29th September 2006 - The Next Fifty Years

While on vacation in Greece I made it through "The Next Fifty Years: Science in the First Half of the Twenty-first Century" by John Brockman (Editor). It has been quite a while since I have read a book as dense in inspiration such as this one; in fact I can not remember any other book just of the top of my mind…

This book is a compilation of 25 essays by some of the World’s leading scientists in their fields, and each elaborate over what they would anticipate happening in their field over the next 50 years. To me "The Next Fifty Years" provided inspirational insight into fields that I knew little or nothing about while at the same time it was very dense in areas of interest to me such as artificial intelligence, neuroscience, chaos theory and psychology.

Overall the book also gave a great overview about previous scientific development in the 20th century since progression of this development was often used to guess what would come during the next decades. Although there was far too much stuff to recap in short here, some of the things that intrigued me the most were:

- The discovery of order in chaotic systems by Enrico Fermi in 1954. While visiting Los Alomos he test-drove MANIAC, the supercomputer of the time, and found a surprising order in a simulation of multiple particles that thermodynamics and mathematics at the time was well as and today do not account for. Perhaps in the next fifty years synergies with computers will help us understand more of this phenomenon…

- Will we be able to understand our minds better by 2050? Contemporary Artificial Intelligence does still not stand a chance against human intellect; perhaps wet analogue wiring of computers as an alternative to digital circuitry will help us learn more about ourselves as well as leverage computing to another level. "It is not merely as interesting that Deep Blue can beat a human being in chess, as it is fascinating that a human being can play chess at the level of Deep Blue!"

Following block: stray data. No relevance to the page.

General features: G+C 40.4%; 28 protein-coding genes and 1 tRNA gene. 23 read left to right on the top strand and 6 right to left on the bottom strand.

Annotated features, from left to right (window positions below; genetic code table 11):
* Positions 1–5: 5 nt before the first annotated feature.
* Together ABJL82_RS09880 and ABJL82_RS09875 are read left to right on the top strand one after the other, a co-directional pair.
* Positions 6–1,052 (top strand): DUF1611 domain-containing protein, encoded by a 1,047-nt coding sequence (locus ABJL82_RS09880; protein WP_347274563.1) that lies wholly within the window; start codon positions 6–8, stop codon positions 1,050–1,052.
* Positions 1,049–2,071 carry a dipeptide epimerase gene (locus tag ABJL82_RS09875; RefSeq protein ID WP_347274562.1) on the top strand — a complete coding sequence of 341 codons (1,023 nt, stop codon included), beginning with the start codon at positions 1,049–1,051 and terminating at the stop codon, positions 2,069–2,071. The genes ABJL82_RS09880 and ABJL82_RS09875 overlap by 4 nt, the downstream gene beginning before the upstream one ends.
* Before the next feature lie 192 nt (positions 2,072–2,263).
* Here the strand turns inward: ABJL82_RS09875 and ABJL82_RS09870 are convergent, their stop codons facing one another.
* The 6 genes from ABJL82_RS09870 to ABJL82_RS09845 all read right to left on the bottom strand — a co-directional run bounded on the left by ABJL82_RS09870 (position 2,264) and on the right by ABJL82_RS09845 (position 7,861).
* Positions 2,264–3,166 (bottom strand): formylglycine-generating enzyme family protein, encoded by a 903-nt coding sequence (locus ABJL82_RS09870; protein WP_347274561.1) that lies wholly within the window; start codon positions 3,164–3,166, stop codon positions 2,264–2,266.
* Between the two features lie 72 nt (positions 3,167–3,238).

- The potential of DNA based psychiatry as well as psychology. The merger of these three fields could spur new ways of treating stress, depression and schizophrenia. In general the potential of personal DNA profiling in practically any disease prevention and treatment will have a huge potential.

- The idea that perhaps more types of diseases that we think of are based on infection. We may find that some cancers, Alzheimer’s syndrome, schizophrenia, depression etc. are in fact caused by infection rather than genetically encoded in us. In general a lot of new findings in the true origin of diseases based on more sophisticated medical research may come to life.

- More understanding of life itself may come to us from the exploration of space as well as the exploration of Earth’s rocks, glaciers and oceans. Judith Rich Harris suggests that we may even find that Homo sapiens in fact saw Neanderthals as a source of food and clothing! "We did not get here by being nice…" And such a perception would explain why Neanderthals disappeared so suddenly some 60.000 years ago.

All in all a very interesting book that would most likely interest anyone that would like to learn more about the potential future ahead of us…

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Updated 2006-09-29

 
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The official homepage of Morten Middelfart and CALM. Computer Aided Leadership and Management (CALM) is an inspirational speculation on where mankind may be heading in the quest to leverage computer potentials for helping individuals and organizations to self-actualize their symbiotic potentials.

The time frame for this well-informed and provocative speculation on relatively near-term and more distant potentials is clearly within mankind's grasp. Dr. Middelfart argues persuasively that within the next one or two decades, symbiotic links with "intelligent machines" will surely leverage people's potentials, far beyond all human progress to date!

Altogether, a tour de force of well-informed contemporary insights and maturely reasoned speculation; affording possible stepping stones and a creative springboard for what may lie ahead. As has been said: "Man's reach should exceed his grasp; else what's a heaven for?”

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